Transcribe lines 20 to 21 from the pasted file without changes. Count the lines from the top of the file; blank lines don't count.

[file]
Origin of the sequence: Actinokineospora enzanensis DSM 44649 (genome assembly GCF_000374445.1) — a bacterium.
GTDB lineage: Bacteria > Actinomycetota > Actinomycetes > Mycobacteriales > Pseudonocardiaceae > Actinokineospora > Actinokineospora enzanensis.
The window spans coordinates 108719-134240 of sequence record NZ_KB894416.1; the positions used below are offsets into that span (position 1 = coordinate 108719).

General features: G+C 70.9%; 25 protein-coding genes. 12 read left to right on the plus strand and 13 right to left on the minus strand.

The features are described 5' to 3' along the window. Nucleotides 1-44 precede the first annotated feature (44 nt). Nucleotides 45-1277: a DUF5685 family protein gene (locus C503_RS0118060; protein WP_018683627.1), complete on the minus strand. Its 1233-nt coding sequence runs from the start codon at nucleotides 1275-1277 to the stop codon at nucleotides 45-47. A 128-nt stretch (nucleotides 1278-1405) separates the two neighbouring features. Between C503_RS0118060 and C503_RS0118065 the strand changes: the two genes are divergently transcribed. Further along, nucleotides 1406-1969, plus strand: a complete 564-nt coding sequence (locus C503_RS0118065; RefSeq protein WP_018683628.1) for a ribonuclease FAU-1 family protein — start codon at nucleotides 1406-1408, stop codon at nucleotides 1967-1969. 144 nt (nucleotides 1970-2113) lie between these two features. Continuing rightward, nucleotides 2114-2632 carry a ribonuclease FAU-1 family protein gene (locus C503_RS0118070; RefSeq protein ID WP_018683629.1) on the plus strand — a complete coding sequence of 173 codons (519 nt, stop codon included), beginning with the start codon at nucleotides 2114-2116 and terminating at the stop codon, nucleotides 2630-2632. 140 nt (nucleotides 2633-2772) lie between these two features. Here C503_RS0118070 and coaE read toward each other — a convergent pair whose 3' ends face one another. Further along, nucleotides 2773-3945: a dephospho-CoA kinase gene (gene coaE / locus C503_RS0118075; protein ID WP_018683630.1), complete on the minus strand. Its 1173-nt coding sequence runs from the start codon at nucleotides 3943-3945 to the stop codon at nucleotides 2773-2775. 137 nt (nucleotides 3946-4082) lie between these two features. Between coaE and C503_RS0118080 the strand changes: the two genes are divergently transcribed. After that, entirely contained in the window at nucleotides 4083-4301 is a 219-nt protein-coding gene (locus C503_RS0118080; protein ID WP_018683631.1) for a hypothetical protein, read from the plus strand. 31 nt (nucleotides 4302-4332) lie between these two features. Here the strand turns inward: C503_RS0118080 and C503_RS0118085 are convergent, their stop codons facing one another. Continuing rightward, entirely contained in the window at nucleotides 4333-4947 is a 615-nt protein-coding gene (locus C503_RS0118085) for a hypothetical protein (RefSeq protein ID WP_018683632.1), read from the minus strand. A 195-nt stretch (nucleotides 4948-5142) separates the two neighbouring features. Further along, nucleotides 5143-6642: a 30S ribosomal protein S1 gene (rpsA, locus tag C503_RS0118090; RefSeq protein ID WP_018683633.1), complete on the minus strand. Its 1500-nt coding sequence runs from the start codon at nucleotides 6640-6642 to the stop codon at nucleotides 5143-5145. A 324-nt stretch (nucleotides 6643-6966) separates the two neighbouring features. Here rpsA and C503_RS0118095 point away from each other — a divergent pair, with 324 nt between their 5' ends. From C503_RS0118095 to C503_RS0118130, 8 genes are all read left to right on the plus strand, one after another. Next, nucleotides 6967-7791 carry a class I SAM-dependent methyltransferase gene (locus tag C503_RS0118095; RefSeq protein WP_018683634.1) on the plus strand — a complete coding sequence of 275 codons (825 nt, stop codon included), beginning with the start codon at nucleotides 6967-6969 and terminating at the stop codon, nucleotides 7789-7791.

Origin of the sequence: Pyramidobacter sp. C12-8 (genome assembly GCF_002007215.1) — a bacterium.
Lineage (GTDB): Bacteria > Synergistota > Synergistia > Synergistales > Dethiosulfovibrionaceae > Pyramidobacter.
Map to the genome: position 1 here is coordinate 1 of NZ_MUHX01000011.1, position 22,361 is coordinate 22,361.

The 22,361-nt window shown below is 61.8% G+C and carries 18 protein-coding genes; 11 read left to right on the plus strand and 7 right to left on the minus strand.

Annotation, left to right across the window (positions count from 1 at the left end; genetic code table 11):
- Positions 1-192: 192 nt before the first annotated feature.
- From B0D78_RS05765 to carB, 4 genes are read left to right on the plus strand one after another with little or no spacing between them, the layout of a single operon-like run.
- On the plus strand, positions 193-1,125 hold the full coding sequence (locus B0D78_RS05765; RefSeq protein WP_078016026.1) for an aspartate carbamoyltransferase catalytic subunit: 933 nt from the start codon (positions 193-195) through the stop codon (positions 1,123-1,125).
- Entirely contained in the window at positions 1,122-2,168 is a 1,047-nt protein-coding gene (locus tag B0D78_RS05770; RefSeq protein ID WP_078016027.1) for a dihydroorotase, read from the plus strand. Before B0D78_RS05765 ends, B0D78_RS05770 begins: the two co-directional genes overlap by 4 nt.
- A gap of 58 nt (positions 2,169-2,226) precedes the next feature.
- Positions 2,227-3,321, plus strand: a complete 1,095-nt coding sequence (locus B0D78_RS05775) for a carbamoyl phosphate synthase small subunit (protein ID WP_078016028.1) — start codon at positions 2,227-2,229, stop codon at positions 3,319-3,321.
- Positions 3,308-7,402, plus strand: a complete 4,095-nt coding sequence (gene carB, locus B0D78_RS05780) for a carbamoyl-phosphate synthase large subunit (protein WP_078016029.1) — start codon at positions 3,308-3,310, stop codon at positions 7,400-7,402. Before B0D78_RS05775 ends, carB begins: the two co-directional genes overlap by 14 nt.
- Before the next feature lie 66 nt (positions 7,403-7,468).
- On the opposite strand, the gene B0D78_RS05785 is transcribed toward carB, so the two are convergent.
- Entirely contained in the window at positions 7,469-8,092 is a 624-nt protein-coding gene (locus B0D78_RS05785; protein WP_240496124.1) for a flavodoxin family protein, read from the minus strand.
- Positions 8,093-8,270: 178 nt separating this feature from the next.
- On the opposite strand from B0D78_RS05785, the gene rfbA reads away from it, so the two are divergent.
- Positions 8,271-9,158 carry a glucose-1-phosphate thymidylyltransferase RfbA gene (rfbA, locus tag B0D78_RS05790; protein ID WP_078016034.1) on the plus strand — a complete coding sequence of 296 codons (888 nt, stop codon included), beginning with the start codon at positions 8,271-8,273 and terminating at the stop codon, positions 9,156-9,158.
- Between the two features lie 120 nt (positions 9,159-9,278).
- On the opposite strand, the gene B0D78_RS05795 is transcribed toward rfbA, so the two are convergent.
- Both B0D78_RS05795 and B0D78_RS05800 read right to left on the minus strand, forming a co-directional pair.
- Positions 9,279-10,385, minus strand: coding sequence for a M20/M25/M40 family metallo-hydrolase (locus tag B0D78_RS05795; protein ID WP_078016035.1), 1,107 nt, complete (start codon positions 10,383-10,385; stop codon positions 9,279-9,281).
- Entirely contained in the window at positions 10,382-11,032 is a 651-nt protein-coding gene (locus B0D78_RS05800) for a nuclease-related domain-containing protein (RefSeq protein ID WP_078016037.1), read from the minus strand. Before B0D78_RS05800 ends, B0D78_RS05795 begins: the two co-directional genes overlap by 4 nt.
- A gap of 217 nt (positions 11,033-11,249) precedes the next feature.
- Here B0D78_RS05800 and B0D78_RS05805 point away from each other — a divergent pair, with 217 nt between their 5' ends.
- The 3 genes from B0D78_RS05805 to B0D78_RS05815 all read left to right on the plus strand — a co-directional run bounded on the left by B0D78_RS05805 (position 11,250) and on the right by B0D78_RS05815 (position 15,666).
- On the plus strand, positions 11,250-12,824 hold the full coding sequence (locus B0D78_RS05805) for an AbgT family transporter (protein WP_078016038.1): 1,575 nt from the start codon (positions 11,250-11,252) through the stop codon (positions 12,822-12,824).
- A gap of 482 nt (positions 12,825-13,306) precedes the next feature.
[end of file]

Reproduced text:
- Entirely contained in the window at positions 7,469-8,092 is a 624-nt protein-coding gene (locus B0D78_RS05785; protein WP_240496124.1) for a flavodoxin family protein, read from the minus strand.
- Positions 8,093-8,270: 178 nt separating this feature from the next.